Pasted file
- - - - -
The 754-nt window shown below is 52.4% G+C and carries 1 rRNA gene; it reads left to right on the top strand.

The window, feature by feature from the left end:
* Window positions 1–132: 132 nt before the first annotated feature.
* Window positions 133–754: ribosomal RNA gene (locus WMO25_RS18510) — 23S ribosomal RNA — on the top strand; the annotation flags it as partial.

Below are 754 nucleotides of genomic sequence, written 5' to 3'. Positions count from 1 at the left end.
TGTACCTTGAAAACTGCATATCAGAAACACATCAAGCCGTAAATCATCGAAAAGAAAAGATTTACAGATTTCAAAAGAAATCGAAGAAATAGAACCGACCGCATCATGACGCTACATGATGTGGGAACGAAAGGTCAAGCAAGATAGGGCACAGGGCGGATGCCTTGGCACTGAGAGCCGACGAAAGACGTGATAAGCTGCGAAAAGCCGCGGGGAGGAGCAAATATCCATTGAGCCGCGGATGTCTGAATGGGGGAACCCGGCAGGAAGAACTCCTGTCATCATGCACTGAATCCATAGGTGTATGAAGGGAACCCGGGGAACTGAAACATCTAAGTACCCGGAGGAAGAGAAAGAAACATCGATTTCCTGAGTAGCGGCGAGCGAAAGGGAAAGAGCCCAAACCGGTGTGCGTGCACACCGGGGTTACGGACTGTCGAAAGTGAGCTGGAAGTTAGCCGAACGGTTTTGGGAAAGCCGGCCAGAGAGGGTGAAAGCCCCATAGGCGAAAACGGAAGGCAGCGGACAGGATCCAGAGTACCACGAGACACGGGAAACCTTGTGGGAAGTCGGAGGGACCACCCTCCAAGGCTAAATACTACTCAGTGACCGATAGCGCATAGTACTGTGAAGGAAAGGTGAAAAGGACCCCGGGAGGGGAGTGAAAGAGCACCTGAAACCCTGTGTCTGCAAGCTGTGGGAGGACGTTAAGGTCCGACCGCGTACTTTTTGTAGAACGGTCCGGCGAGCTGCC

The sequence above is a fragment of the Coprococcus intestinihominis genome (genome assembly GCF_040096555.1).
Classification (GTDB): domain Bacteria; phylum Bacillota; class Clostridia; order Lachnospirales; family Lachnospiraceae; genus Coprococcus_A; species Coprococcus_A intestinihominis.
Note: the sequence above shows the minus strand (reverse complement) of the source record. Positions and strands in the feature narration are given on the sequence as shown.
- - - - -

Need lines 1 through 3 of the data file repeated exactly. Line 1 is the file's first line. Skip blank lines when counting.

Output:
The 754-nt window shown below is 52.4% G+C and carries 1 rRNA gene; it reads left to right on the top strand.

The window, feature by feature from the left end:
* Window positions 1–132: 132 nt before the first annotated feature.